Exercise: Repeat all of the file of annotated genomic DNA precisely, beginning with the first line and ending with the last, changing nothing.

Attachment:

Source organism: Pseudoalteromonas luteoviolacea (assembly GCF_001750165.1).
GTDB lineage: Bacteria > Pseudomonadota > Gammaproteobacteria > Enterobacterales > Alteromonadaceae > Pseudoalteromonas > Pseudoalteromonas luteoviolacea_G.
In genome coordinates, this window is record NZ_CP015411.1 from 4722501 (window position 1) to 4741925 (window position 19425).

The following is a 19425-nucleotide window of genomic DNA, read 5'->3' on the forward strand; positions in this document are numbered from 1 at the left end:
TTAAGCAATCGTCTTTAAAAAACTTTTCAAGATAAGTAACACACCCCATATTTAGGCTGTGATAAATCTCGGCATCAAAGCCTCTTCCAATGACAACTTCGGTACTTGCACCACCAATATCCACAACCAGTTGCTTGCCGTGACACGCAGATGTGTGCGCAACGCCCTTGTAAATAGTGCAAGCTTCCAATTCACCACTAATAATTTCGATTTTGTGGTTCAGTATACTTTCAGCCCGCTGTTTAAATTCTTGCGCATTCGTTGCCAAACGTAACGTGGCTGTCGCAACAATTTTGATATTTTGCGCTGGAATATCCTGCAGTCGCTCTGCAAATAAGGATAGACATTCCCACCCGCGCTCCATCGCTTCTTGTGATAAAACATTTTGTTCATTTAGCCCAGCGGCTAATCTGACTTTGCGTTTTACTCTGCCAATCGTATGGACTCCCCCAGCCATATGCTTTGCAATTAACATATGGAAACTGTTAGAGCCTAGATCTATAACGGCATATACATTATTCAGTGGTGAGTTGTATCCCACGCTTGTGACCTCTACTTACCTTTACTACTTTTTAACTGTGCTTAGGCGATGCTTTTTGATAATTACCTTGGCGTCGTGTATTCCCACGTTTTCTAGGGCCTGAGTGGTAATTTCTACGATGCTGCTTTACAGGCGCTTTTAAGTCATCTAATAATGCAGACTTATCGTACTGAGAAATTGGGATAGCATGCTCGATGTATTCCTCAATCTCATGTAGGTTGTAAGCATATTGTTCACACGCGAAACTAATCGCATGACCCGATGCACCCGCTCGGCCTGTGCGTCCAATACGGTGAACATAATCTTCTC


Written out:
Source organism: Pseudoalteromonas luteoviolacea (assembly GCF_001750165.1).
GTDB lineage: Bacteria > Pseudomonadota > Gammaproteobacteria > Enterobacterales > Alteromonadaceae > Pseudoalteromonas > Pseudoalteromonas luteoviolacea_G.
In genome coordinates, this window is record NZ_CP015411.1 from 4722501 (window position 1) to 4741925 (window position 19425).

The following is a 19425-nucleotide window of genomic DNA, read 5'->3' on the forward strand; positions in this document are numbered from 1 at the left end:
TTAAGCAATCGTCTTTAAAAAACTTTTCAAGATAAGTAACACACCCCATATTTAGGCTGTGATAAATCTCGGCATCAAAGCCTCTTCCAATGACAACTTCGGTACTTGCACCACCAATATCCACAACCAGTTGCTTGCCGTGACACGCAGATGTGTGCGCAACGCCCTTGTAAATAGTGCAAGCTTCCAATTCACCACTAATAATTTCGATTTTGTGGTTCAGTATACTTTCAGCCCGCTGTTTAAATTCTTGCGCATTCGTTGCCAAACGTAACGTGGCTGTCGCAACAATTTTGATATTTTGCGCTGGAATATCCTGCAGTCGCTCTGCAAATAAGGATAGACATTCCCACCCGCGCTCCATCGCTTCTTGTGATAAAACATTTTGTTCATTTAGCCCAGCGGCTAATCTGACTTTGCGTTTTACTCTGCCAATCGTATGGACTCCCCCAGCCATATGCTTTGCAATTAACATATGGAAACTGTTAGAGCCTAGATCTATAACGGCATATACATTATTCAGTGGTGAGTTGTATCCCACGCTTGTGACCTCTACTTACCTTTACTACTTTTTAACTGTGCTTAGGCGATGCTTTTTGATAATTACCTTGGCGTCGTGTATTCCCACGTTTTCTAGGGCCTGAGTGGTAATTTCTACGATGCTGCTTTACAGGCGCTTTTAAGTCATCTAATAATGCAGACTTATCGTACTGAGAAATTGGGATAGCATGCTCGATGTATTCCTCAATCTCATGTAGGTTGTAAGCATATTGTTCACACGCGAAACTAATCGCATGACCCGATGCACCCGCTCGGCCTGTGCGTCCAATACGGTGAACATAATCTTCTC